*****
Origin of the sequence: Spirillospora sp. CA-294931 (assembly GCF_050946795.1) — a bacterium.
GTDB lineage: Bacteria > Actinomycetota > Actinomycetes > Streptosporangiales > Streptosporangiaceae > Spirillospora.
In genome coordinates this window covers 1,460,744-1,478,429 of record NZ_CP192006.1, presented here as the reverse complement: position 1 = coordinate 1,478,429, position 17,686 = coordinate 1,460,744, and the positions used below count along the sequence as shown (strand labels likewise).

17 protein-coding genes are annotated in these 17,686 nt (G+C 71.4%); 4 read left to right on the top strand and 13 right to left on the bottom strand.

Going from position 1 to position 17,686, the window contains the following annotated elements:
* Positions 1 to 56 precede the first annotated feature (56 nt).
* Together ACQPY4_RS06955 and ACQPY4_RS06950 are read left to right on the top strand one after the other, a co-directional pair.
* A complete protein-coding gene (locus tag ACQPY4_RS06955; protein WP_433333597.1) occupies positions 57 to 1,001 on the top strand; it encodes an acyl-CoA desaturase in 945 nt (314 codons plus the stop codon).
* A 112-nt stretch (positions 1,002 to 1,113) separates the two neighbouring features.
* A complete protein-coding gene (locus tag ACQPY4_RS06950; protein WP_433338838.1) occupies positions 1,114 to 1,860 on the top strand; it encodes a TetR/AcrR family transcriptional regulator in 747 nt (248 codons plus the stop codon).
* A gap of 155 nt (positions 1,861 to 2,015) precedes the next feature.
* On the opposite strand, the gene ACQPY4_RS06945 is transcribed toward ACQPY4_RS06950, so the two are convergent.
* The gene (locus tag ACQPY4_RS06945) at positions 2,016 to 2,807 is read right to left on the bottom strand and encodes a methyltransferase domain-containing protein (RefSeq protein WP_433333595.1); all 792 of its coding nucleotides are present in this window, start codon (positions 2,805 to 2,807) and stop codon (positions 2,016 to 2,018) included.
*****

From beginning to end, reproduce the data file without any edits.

Origin of the sequence: Spirillospora sp. CA-294931 (assembly GCF_050946795.1) — a bacterium.
GTDB lineage: Bacteria > Actinomycetota > Actinomycetes > Streptosporangiales > Streptosporangiaceae > Spirillospora.
In genome coordinates this window covers 1,460,744-1,478,429 of record NZ_CP192006.1, presented here as the reverse complement: position 1 = coordinate 1,478,429, position 17,686 = coordinate 1,460,744, and the positions used below count along the sequence as shown (strand labels likewise).

17 protein-coding genes are annotated in these 17,686 nt (G+C 71.4%); 4 read left to right on the top strand and 13 right to left on the bottom strand.

Going from position 1 to position 17,686, the window contains the following annotated elements:
* Positions 1 to 56 precede the first annotated feature (56 nt).
* Together ACQPY4_RS06955 and ACQPY4_RS06950 are read left to right on the top strand one after the other, a co-directional pair.
* A complete protein-coding gene (locus tag ACQPY4_RS06955; protein WP_433333597.1) occupies positions 57 to 1,001 on the top strand; it encodes an acyl-CoA desaturase in 945 nt (314 codons plus the stop codon).
* A 112-nt stretch (positions 1,002 to 1,113) separates the two neighbouring features.
* A complete protein-coding gene (locus tag ACQPY4_RS06950; protein WP_433338838.1) occupies positions 1,114 to 1,860 on the top strand; it encodes a TetR/AcrR family transcriptional regulator in 747 nt (248 codons plus the stop codon).
* A gap of 155 nt (positions 1,861 to 2,015) precedes the next feature.
* On the opposite strand, the gene ACQPY4_RS06945 is transcribed toward ACQPY4_RS06950, so the two are convergent.
* The gene (locus tag ACQPY4_RS06945) at positions 2,016 to 2,807 is read right to left on the bottom strand and encodes a methyltransferase domain-containing protein (RefSeq protein WP_433333595.1); all 792 of its coding nucleotides are present in this window, start codon (positions 2,805 to 2,807) and stop codon (positions 2,016 to 2,018) included.